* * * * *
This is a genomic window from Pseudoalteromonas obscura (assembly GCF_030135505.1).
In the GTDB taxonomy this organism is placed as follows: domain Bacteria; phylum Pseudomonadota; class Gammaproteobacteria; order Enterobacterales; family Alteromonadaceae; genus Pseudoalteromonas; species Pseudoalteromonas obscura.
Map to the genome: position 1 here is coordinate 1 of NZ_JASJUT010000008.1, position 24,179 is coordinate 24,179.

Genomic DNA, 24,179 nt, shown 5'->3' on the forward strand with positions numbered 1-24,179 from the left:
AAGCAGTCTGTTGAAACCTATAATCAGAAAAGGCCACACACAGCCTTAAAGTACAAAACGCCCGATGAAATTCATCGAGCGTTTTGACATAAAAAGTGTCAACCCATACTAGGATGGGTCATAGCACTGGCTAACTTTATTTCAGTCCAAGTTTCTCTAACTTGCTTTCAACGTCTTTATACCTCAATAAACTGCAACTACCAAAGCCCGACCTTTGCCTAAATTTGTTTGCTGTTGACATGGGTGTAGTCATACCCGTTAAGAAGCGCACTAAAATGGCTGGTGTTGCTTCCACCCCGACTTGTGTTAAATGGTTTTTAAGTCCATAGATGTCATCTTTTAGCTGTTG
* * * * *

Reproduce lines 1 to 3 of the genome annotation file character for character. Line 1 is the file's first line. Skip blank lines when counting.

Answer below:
This is a genomic window from Pseudoalteromonas obscura (assembly GCF_030135505.1).
In the GTDB taxonomy this organism is placed as follows: domain Bacteria; phylum Pseudomonadota; class Gammaproteobacteria; order Enterobacterales; family Alteromonadaceae; genus Pseudoalteromonas; species Pseudoalteromonas obscura.
Map to the genome: position 1 here is coordinate 1 of NZ_JASJUT010000008.1, position 24,179 is coordinate 24,179.